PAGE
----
(16:20) How do you handle promotion in terms of allocating and allocating staff? If you’ve got three writers, what’s their peer group on the promotion side?
It’s very similar. On the promotion side, we call that demand generation; this is a team of people who are responsible for getting that content into the search, sharing it on social, including it in email for upcoming newsletters, and then any other display or remarketing campaigns. The search, social, and email are going to be your three most prominent, most highly trafficked marketing channels that you’ll want to have your content distributed into. We also have a public relations team, which is a three person team, and they’re tasked with distributing the content. When we talk about owned media, we own our social and we own our blogs. It might be a very similar piece of content, but we’ve got to earn a way to get it placed. It’s much more out of our control. If we’re going to put a responsibility on somebody to write the content, there needs to be somebody to be responsible for getting that content placed.
(19:15) You’re the CEO of your company, you decided to invest in this. You’re watching your PNO and your cash flows. How did you come to grips, in your own mind, that you should fund this?
It’s purely the numbers of it. We said, “Look, we can either pay for this traffic on Google though Google AdWords, and be paying $3 or $4 a click. Or, what if we could do it ourselves? What would the equivalent be for the average article?” The average article equivalent would be about 1,000 visitors for every article. So, the value of an article is between 3 and 4 thousand dollars. Next thing you know we’re generating $60,000 of value and that we felt that we are well justified in investing in content production.
(21:51) Some of our clients use content marketing tools like editorial calendars and production schedules, etc. You mentioned shareable spreadsheets a few times. Any particular tools that you think people should be aware of?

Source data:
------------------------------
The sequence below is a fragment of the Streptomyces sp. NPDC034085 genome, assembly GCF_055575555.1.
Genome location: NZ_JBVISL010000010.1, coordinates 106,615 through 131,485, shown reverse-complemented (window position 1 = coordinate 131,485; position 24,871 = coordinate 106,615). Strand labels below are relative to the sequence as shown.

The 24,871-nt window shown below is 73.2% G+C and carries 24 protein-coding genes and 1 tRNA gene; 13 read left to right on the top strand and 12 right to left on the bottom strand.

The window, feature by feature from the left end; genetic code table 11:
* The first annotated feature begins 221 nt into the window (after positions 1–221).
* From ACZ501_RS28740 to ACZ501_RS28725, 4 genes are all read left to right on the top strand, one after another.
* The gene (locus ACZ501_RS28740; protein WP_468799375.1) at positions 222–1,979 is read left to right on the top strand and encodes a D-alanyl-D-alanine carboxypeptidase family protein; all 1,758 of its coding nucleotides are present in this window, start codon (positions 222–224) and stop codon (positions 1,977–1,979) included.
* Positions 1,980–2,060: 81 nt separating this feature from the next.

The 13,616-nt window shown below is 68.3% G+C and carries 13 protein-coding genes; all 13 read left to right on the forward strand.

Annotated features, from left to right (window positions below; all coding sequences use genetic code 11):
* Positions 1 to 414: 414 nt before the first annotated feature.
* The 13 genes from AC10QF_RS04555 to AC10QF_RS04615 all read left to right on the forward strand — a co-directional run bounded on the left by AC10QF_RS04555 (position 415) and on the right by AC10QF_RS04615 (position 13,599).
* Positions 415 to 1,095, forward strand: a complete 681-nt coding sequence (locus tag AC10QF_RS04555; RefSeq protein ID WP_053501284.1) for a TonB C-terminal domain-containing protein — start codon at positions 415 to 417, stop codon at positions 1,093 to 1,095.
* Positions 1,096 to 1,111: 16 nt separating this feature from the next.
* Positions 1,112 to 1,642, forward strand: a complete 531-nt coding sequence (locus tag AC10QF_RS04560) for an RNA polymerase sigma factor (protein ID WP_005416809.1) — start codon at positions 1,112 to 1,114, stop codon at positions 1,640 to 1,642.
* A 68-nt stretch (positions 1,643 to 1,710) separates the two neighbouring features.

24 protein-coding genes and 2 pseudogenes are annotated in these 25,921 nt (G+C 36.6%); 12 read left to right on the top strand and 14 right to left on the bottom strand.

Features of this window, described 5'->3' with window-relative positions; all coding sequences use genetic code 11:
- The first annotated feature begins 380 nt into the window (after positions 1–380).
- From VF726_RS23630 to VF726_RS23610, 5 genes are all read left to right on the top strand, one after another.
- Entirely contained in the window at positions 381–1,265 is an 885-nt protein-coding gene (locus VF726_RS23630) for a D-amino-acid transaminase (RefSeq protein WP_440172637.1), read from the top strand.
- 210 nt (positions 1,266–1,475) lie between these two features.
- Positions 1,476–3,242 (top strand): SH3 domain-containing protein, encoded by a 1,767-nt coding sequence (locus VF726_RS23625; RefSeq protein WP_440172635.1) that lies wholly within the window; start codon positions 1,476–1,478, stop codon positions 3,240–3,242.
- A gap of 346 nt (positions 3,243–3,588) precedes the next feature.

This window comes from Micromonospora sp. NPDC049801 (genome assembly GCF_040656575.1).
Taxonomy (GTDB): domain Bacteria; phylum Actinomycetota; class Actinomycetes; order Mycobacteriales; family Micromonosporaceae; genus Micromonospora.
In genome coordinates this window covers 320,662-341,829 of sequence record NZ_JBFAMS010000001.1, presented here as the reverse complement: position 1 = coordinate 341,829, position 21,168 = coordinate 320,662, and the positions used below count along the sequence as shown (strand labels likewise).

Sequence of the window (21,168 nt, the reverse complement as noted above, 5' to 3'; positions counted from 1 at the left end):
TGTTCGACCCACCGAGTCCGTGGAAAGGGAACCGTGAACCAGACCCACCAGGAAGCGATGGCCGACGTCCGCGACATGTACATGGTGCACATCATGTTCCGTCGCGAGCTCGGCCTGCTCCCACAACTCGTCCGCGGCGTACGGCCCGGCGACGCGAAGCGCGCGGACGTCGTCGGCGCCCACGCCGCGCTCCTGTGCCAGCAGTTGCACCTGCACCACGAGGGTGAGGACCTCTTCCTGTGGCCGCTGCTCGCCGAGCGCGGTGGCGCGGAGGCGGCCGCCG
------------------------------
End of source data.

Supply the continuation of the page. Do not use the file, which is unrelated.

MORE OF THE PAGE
You definitely need a system if you’re going to take content seriously. You need some type of production system to track these stories through their lifecycle, and then you need a publishing system. The most popular one on the planet being WordPress, if you’re going to publish a blog, or a podcast, or videos, on an ongoing cycle. There’s a ton of great features built into WordPress, which is why it’s broadly become the industry standard in terms of a content management system.
(25:25) Some people have gone to the point where they’ve acquired some third party software that automates a lot of these workflows. Examples are Kapost, Contently, and similar tools. My audience often asks me, “When’s the right time to do that? Can I continue to bootstrap this and do it with things like shareable spreadsheets and collaboration tools, etc? Or do I need to get sophisticated and go to these automated workflow tools?” Do you have an opinion on that?
I do like to build out systems for scale. We often start off with a no-tech solution, which is, as I said, doing market research by going to see how many magazines are in on a particular topic, what are people writing about, and what are good headlines in magazines. There’s people watching, asking informal interviews, there’s a lot of low tech, or I should say no tech, ways to do it. Then you move to the low tech way, which is a spreadsheet, but when you need to move to adding on that automation or scheduling, that’s when you need a dedicated, sophisticated system. I would encourage people to consider taking a bit of a baby step approach to this. I think you’ve got to make the leap into producing content. Whether people are doing voice-based searches, or they’re typing in questions, they’re looking for answers. So, I think there needs to be a commitment to creating content. But, those type of robust, feature rich systems probably come into play when you’re producing multiple pieces of content per day. So, until you ramp up to that point, I would just be concerned that it feels like overkill and people get overwhelmed, in which case you have to dial back, or miss out on the opportunity to meet your customers at the awareness stage. Take your time. Make the commitment to move into content, but get there slowly but surely by building out the tools that you need to be successful.
(28:03) How do you measure the effectiveness of your content?
I think one of the themes for this session today, has been to take a very systematic, methodical approach. Our approach is to actually measure the effectiveness of the content. There’s two things that matter to us, and we look at it as more channel based as opposed to an individual piece of content. But, as an example, we look at how many people are interested and how many leads we obtain. Generating traffic and converting traffic into a lead, is very much under the ownership of the marketing team. At that point, it’s really handed off to the sales team, and we need to educate them on what we’re doing to generate these qualified leads. That’s how we measure it and, as I said, it is on a channel by channel basis.
(29:30) I really want to thank you for coming on the show. Your answers were fantastic. You’re very sophisticated in this area and congratulations on all of your success and thanks for contributing to our body of work.